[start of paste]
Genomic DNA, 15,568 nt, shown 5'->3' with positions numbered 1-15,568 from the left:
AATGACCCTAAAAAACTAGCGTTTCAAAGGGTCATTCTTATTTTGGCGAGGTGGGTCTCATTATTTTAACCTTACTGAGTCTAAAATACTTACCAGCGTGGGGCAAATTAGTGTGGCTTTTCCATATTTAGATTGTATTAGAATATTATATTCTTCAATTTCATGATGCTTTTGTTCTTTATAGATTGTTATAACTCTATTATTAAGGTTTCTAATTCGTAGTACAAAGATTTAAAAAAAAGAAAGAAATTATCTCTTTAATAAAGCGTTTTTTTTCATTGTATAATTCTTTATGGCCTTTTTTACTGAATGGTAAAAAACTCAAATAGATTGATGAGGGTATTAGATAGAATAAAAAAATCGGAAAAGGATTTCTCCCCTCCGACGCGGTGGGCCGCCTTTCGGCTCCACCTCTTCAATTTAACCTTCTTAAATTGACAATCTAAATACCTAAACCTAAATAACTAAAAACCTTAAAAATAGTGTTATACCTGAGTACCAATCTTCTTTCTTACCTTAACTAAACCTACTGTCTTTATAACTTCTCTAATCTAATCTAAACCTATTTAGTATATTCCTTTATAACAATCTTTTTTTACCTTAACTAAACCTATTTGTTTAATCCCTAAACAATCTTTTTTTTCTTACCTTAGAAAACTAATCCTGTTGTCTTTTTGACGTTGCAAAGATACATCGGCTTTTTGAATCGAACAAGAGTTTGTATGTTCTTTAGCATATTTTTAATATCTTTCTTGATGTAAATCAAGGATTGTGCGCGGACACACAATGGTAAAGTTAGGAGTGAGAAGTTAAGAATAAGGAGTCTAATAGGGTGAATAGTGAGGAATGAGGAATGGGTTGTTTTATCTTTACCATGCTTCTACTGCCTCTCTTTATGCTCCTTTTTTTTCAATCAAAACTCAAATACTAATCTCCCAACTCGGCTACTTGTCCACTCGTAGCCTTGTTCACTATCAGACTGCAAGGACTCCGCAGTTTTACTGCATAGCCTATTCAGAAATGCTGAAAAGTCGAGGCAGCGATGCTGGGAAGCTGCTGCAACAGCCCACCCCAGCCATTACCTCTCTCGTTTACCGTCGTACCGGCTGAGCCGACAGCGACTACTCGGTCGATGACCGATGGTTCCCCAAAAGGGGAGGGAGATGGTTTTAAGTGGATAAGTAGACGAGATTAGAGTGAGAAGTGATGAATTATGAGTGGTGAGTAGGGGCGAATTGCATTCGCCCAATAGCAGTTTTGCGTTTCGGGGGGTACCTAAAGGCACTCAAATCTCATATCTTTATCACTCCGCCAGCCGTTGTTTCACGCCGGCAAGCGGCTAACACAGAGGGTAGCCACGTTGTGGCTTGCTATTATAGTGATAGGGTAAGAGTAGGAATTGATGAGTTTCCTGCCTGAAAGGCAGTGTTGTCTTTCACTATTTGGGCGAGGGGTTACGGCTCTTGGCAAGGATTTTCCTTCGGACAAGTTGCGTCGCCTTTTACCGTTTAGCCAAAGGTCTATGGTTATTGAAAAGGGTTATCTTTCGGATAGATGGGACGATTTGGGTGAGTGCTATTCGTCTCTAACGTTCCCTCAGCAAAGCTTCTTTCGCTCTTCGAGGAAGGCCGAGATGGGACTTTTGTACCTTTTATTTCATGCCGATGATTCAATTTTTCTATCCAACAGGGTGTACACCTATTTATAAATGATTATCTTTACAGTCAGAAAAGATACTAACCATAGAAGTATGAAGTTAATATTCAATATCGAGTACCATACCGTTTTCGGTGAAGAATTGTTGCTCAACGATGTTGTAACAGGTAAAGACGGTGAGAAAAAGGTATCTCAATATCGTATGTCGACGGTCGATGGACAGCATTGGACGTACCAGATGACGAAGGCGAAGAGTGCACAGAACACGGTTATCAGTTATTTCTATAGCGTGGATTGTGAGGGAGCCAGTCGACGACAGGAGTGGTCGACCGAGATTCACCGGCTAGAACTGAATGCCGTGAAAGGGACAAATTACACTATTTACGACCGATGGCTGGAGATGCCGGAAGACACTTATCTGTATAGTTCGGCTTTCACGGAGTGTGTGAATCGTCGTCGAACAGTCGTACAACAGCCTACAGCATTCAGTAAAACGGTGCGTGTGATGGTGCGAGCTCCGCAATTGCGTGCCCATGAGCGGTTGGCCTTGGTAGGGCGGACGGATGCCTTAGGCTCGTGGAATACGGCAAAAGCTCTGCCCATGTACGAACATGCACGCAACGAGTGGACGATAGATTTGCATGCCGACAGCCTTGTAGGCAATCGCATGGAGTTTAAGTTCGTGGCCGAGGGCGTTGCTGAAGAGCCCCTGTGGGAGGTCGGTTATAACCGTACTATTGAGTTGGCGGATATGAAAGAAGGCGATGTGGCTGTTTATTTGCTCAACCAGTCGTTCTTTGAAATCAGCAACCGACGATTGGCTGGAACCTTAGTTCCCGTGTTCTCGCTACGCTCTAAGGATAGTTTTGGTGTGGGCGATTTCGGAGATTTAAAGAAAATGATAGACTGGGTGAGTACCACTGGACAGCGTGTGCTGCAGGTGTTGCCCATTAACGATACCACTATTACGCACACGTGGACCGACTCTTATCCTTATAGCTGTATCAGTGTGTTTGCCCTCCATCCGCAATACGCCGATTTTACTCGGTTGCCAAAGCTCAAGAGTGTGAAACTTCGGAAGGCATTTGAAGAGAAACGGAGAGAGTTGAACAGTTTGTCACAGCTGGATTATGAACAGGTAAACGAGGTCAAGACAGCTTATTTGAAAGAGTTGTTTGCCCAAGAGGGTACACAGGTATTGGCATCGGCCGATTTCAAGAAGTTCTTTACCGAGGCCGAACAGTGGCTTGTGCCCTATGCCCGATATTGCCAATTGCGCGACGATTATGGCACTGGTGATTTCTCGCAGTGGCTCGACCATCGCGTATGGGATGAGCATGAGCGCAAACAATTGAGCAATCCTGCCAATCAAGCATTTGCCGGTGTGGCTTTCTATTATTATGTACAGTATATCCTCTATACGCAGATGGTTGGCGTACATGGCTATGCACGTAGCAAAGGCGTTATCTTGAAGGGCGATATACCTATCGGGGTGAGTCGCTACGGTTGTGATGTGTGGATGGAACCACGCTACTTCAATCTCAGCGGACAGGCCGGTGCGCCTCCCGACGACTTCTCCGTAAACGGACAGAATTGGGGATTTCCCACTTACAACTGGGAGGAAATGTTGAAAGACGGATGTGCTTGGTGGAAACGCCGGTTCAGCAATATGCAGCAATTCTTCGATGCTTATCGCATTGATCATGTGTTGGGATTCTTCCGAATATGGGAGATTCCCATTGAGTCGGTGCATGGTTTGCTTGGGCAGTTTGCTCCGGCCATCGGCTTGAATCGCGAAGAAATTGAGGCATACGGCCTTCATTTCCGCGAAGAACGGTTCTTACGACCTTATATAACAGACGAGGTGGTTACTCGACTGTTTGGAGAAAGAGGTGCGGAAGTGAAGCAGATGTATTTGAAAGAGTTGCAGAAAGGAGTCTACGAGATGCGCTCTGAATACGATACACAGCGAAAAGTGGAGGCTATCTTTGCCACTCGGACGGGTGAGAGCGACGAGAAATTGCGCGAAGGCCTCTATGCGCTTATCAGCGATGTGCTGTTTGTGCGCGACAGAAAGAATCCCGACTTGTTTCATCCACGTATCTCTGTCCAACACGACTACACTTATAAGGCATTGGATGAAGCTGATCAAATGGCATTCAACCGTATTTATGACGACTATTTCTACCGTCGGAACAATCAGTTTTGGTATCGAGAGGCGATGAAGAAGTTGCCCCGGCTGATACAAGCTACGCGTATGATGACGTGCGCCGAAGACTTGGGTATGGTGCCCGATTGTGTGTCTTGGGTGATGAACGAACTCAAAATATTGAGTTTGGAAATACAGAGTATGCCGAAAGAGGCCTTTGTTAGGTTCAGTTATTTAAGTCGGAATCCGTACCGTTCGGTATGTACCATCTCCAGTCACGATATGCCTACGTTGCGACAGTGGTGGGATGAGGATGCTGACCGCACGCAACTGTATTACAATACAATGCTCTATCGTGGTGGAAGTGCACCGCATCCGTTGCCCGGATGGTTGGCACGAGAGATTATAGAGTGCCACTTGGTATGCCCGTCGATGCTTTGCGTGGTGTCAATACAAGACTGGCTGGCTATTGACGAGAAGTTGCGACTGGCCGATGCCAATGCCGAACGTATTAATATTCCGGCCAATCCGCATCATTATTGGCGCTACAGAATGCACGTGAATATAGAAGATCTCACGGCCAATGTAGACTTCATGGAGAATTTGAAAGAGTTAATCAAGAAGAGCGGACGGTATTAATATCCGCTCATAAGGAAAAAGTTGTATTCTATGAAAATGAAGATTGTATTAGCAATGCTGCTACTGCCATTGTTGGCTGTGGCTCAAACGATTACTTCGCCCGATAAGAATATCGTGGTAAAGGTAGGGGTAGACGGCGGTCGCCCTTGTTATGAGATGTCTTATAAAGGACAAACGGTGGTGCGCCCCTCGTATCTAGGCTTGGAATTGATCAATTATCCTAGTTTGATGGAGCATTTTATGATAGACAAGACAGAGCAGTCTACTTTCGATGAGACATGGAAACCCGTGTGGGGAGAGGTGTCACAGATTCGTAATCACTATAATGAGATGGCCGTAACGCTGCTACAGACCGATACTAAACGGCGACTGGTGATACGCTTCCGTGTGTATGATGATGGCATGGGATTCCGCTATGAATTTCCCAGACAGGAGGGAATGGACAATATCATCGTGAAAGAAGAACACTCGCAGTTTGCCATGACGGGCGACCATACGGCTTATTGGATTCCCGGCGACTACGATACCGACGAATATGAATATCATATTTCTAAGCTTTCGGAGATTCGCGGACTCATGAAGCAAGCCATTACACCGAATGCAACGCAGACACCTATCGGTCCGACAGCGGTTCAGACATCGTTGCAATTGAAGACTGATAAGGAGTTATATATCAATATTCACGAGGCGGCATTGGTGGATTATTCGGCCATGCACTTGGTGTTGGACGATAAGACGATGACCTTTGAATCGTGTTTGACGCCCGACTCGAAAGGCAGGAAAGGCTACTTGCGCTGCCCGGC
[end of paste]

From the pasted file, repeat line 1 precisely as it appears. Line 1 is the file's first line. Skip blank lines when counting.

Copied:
Genomic DNA, 15,568 nt, shown 5'->3' with positions numbered 1-15,568 from the left: